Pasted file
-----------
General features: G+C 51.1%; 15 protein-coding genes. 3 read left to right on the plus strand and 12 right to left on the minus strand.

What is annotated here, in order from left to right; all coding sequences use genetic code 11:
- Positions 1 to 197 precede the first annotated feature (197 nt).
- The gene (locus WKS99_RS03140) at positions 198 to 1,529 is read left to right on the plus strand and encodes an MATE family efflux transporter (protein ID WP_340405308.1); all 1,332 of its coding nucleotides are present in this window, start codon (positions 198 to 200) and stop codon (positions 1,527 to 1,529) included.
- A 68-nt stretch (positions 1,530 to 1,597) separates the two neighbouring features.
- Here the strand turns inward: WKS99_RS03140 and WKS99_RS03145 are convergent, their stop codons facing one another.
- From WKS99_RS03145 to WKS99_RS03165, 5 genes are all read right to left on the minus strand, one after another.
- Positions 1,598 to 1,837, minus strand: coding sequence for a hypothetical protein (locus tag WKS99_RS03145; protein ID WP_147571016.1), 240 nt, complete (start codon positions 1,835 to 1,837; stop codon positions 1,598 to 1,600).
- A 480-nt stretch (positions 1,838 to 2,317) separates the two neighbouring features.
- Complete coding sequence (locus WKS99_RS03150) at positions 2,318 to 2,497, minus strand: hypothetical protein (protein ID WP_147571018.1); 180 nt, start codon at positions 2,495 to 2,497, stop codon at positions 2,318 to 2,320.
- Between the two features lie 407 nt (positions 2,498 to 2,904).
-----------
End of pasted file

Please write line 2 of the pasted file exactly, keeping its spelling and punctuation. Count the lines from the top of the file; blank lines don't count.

What is annotated here, in order from left to right; all coding sequences use genetic code 11: